Gone but not forgotten: Months later, former Knoxville Bishop Richard Stika is threatening priests

Knoxville News Sentinel [Knoxville TN]

April 22, 2024

By Tyler Whetstone

Though he hasn’t been employed by the Catholic Diocese of Knoxville for nearly a year, former Bishop Richard Stika continues to make his presence felt, contacting whistleblowers directly with threats of a lawsuit, including one who is a key witness in the sexual assault lawsuit against the church.

That lawsuit was filed by a former diocesan employee who alleges a former diocesan seminarian raped him and details how the diocese, led by Stika, interfered with the investigation and worked to discredit him. Knox News independently verified the interference, which led to the firing of an independent investigator.

As complaints about Stika’s leadership and handling of allegations of sexual abuse and misconduct piled up in the diocese, the bishop offered his resignation and it was accepted by Pope Francis in June 2023.

But Stika has continued to try to assert control over some of the priests in the Knoxville diocese. He sent a text message recently, for instance, to three priests, including the Rev. Brent Shelton, who left Knoxville in April 2023 after he was told he was being reassigned, a move church watchdogs viewed as retaliation.

Shelton recently filed a formal complaint against the diocese’s attorney with the Tennessee Board of Professional Responsibility, which polices attorney conduct.

Know News is not naming the other recipients of Stika’s message because they are constrained by church authorities from talking to the media and were unwilling to discuss the message.

“Happy Spy Wednesday,” reads the opening of the text.

“And it all started with (name of priest Knox News is not identifying)! I will never understand how anyone could be so hateful to destroy the ministry of any cleric and in (name of priest Knox News is not identifying)’s case to bring a former seminarian to the point of suicide. It is all documented, my attorneys are ready and the information will be shared with my successor.”

Shelton said Stika’s messages are both threatening and intimidating.

“If bishops keep getting away with threatening and retaliating against whistleblowers, I’m afraid children and vulnerable adults will never be safe in the Church,” he told Knox News in an email. “The diocese needs to move forward, but we cannot do that if priests must live under the shadow of threats like these from the man we looked up to as our spiritual father for over a decade.”

Stika responded to questions from Knox News by text message and denied his messages to priests were threatening.

“Did not threaten at all. Just informed them about a possible lawsuit but I have decided not to include them in a lawsuit,” he said. “I have developed some additional heart issues over the last months and decided it is not worth it. I have moved on. I am retired. Plus, I have not found you to present anything that is balanced.”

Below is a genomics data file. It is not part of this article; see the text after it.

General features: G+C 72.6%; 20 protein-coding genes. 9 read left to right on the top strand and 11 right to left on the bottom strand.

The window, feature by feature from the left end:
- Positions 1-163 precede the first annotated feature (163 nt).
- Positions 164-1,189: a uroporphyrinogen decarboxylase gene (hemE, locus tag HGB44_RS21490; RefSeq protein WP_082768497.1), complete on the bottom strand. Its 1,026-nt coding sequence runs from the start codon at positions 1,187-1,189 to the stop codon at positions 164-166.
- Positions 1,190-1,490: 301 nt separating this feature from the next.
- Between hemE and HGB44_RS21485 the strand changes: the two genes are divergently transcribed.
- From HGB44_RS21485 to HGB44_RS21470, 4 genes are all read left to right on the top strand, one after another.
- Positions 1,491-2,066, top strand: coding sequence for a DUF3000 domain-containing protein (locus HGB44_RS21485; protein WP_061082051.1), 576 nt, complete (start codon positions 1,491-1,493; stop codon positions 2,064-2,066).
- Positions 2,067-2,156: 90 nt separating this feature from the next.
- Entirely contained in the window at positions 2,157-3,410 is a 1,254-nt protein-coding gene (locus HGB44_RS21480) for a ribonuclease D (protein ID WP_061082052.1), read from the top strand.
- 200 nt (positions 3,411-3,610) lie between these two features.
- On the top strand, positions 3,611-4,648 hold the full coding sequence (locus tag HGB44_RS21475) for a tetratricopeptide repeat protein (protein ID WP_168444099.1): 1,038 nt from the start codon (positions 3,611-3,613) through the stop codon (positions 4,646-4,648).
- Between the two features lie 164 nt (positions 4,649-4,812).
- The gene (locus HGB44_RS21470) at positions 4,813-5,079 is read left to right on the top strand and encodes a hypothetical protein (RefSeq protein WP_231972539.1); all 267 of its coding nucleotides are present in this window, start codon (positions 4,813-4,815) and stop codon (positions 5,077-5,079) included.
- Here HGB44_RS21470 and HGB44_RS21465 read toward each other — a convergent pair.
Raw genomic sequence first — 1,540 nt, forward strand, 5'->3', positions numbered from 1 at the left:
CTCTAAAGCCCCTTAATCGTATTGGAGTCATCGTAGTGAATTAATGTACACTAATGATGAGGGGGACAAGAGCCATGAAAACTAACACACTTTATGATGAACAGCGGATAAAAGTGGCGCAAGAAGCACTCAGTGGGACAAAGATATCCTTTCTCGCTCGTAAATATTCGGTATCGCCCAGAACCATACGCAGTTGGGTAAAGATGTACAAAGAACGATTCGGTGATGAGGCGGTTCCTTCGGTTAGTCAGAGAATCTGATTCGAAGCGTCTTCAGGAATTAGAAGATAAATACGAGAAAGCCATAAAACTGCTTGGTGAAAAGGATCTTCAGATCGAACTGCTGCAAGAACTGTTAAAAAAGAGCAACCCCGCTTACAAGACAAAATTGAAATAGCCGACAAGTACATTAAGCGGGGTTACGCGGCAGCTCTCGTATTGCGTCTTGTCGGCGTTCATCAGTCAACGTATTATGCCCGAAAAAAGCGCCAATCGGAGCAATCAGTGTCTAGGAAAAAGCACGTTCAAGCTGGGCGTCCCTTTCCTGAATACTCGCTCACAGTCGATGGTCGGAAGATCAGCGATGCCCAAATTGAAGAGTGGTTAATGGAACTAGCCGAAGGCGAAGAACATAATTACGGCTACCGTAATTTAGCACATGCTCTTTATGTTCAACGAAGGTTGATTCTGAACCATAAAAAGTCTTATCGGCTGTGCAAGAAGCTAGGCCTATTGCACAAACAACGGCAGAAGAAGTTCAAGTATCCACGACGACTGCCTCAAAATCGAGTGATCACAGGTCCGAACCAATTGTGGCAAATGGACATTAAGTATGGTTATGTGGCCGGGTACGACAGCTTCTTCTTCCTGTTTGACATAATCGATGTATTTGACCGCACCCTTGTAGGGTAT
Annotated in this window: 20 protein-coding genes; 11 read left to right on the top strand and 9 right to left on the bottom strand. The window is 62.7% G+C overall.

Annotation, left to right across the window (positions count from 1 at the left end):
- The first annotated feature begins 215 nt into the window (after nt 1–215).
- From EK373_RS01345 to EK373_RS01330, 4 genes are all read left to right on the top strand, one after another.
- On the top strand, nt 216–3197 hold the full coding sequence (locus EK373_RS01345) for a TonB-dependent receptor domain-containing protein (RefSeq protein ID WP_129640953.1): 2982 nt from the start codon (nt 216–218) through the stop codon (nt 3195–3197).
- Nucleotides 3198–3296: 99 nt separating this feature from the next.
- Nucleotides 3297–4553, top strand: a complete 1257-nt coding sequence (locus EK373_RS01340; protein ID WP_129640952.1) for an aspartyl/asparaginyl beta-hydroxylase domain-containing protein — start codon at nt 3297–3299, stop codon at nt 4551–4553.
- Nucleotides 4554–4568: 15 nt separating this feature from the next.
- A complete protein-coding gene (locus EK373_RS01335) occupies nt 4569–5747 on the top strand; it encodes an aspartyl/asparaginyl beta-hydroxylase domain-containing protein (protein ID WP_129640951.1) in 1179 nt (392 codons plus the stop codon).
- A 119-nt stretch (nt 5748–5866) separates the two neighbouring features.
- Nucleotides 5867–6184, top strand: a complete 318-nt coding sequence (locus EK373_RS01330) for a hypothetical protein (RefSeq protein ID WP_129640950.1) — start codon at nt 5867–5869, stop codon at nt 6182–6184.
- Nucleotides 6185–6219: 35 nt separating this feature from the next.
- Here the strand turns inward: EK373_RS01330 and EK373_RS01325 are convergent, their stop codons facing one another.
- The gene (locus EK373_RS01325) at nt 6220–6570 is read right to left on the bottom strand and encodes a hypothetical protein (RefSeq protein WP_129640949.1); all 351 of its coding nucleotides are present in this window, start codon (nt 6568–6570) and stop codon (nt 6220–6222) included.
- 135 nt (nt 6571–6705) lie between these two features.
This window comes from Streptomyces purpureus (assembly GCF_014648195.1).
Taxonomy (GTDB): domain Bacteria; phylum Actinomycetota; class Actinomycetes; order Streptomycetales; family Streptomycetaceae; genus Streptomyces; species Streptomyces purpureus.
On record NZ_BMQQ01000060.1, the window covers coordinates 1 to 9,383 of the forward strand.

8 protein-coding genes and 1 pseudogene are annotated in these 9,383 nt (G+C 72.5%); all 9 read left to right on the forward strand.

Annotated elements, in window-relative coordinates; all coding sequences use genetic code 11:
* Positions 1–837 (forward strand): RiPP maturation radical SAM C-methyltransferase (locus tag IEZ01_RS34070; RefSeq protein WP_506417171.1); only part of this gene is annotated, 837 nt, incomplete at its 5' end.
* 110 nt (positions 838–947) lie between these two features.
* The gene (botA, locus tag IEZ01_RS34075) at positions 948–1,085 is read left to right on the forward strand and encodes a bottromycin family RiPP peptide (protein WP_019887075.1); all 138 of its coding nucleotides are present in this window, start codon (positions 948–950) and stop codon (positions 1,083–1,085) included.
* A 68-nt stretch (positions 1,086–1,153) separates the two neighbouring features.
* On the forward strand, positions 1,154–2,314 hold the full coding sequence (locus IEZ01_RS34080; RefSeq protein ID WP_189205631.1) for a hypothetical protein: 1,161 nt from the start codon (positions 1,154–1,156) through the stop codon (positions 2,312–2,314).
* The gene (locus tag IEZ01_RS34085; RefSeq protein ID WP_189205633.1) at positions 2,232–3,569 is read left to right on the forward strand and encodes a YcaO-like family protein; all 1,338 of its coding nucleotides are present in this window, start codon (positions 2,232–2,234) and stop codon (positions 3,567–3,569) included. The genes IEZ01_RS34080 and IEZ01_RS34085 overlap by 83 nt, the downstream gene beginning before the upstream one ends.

The most recent messages were sent March 27, and Knox News viewed them. Shelton sent a list of questions to the diocese about the messages April 1 and 10 days later he received a “good faith” response acknowledging the questions from Louisville Archbishop Shelton Fabre, who is acting as the apostolic administrator until a new bishop is named.

The perception of some priests that Stika is threatening them is similar behavior they and others flagged during his years in Knoxville.

In a 2023 court filing, for example, Stika admitted he told a room full of priests that the man who says he was raped by the former seminarian was actually the predator, not the other way around. He also admitted to telling a separate group of priests that the man groomed the seminarian accused of rape.

“I’m sad but not surprised,” David Clohessy, former national director of Survivors Network of those Abused by Priests, wrote in an email. “This sometimes happens when church officials let a bad bishop quietly slink away without disciplining or defrocking him.”

Is it witness intimidation?

Mitchell Garabedian, a world-renowned clergy sex abuse attorney whose work helped break open the Catholic Church sex abuse scandal in Boston in the early 2000s, told Knox News Stika is potentially tampering with witnesses in the lawsuit that names him among the defendants.

“The question is (was) he intimidating the witness,” Garabedian said. “If he is intimidating the witness, then the judge in the case will look at what was said and whether the witness was intimidated and decide what sanctions should be brought against Stika.

“Witness intimidation can turn into a criminal matter if it is found the witness is being intimidated and being influenced by a person.”

He went on to say Stika’s messages are unusual but not unprecedented. Typically, those types of messages are kept within secret church files.

“It sounds like bishop Stika is still a powerful person within the church who might be trying to influence the outcome of the case,” he said.

Attorney Patrick Thronson, who represents the man who filed the lawsuit that names Stika, declined to comment about whether he thought the former bishop is tampering with witnesses, but he did say he plans to take up Stika’s messages with the court.